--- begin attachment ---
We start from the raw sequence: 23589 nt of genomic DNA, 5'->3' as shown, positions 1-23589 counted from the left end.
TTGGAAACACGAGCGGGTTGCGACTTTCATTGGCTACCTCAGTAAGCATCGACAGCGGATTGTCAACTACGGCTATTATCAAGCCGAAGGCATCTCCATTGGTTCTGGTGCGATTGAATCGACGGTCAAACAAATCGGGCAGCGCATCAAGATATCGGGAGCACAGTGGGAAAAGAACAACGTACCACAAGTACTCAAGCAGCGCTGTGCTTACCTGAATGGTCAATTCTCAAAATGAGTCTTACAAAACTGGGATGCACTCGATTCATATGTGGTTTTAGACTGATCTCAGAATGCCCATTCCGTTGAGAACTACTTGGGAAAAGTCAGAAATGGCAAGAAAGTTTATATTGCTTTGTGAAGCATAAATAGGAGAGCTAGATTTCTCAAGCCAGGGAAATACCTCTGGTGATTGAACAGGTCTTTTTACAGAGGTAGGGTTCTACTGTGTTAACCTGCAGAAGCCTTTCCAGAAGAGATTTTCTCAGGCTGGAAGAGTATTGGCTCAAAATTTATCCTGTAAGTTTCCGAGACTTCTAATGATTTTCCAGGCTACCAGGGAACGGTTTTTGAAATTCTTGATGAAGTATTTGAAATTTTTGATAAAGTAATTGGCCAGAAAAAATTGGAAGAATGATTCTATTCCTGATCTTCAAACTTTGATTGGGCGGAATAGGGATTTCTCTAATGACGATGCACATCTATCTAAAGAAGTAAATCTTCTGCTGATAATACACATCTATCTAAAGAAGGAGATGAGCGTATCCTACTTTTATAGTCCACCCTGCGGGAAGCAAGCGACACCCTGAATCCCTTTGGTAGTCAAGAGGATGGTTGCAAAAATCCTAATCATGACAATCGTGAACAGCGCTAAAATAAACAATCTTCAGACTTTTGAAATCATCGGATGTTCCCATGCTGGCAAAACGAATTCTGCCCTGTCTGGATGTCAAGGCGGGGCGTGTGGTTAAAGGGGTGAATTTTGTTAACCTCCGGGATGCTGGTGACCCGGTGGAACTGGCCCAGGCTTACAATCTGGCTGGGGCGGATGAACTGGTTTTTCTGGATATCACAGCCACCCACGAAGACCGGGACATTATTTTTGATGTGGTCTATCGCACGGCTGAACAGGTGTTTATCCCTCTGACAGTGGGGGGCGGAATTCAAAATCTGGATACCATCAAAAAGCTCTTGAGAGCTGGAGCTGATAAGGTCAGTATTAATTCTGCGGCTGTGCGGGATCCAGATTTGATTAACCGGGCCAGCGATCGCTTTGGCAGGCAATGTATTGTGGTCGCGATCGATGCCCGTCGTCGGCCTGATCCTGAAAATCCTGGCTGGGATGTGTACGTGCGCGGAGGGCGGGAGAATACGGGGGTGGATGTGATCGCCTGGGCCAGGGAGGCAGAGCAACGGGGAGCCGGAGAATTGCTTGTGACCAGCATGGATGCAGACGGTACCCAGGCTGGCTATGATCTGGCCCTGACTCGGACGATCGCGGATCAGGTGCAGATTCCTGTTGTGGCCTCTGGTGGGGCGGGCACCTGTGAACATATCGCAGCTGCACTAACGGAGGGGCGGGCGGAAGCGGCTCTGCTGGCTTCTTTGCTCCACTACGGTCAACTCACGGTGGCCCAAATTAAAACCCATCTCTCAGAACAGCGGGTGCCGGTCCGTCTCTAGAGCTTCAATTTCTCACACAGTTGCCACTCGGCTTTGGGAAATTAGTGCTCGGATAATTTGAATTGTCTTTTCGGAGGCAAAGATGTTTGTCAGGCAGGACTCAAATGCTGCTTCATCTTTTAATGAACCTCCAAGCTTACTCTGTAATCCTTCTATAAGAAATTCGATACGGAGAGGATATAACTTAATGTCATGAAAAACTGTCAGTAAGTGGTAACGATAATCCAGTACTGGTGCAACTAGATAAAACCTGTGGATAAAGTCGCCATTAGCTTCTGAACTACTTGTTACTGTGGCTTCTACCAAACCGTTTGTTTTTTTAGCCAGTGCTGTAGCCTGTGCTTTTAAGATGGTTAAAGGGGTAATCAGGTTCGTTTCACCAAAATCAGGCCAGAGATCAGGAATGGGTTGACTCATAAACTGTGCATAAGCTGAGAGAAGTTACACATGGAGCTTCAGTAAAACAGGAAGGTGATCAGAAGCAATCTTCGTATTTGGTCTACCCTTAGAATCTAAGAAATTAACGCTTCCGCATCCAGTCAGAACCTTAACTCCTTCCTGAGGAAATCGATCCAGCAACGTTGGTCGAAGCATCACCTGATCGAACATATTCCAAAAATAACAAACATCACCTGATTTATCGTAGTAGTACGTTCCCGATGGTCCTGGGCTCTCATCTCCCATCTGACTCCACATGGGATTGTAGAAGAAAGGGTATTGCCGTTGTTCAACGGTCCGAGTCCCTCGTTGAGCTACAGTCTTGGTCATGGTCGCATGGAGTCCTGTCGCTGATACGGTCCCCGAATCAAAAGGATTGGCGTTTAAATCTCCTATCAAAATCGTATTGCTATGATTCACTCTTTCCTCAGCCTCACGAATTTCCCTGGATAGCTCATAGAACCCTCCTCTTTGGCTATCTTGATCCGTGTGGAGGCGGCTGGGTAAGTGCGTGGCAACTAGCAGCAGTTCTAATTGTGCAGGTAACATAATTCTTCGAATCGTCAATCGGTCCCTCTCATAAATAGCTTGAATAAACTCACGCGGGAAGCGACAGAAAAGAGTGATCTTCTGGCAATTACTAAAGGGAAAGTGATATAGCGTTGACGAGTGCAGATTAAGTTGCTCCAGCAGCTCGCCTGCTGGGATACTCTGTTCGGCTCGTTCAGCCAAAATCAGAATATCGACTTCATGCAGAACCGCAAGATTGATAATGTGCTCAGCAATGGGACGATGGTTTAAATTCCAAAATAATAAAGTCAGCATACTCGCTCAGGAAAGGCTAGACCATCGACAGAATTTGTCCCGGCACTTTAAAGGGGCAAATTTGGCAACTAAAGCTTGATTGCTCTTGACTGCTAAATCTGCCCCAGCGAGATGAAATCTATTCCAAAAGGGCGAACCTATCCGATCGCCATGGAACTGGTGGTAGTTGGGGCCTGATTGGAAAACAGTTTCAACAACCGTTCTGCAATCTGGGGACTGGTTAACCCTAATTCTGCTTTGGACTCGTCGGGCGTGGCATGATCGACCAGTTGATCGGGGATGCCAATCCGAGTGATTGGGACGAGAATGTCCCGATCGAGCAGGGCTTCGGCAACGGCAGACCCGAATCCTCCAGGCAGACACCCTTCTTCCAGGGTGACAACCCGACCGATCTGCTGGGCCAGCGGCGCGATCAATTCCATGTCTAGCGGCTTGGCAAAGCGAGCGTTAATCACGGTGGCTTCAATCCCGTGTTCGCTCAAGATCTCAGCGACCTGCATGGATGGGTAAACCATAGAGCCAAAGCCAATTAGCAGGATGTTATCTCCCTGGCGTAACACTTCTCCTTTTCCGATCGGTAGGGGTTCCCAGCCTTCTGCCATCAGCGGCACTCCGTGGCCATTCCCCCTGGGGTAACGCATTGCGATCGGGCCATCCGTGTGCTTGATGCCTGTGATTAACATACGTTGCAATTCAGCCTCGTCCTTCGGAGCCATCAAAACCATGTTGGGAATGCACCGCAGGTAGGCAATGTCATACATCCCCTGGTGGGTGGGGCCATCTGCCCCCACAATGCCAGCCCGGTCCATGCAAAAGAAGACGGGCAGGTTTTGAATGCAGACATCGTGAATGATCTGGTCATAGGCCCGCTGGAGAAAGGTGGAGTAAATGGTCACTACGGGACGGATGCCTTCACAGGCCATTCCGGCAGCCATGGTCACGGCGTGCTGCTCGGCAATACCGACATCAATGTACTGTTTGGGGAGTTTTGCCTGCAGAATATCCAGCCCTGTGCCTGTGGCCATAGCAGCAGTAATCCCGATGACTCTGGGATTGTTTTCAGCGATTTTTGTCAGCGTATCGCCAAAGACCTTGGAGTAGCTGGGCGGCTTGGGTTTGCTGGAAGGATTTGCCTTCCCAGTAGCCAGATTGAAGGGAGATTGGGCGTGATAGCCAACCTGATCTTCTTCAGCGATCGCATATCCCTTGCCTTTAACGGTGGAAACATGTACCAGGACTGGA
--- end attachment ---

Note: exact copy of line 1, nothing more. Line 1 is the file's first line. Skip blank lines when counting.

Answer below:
We start from the raw sequence: 23589 nt of genomic DNA, 5'->3' as shown, positions 1-23589 counted from the left end.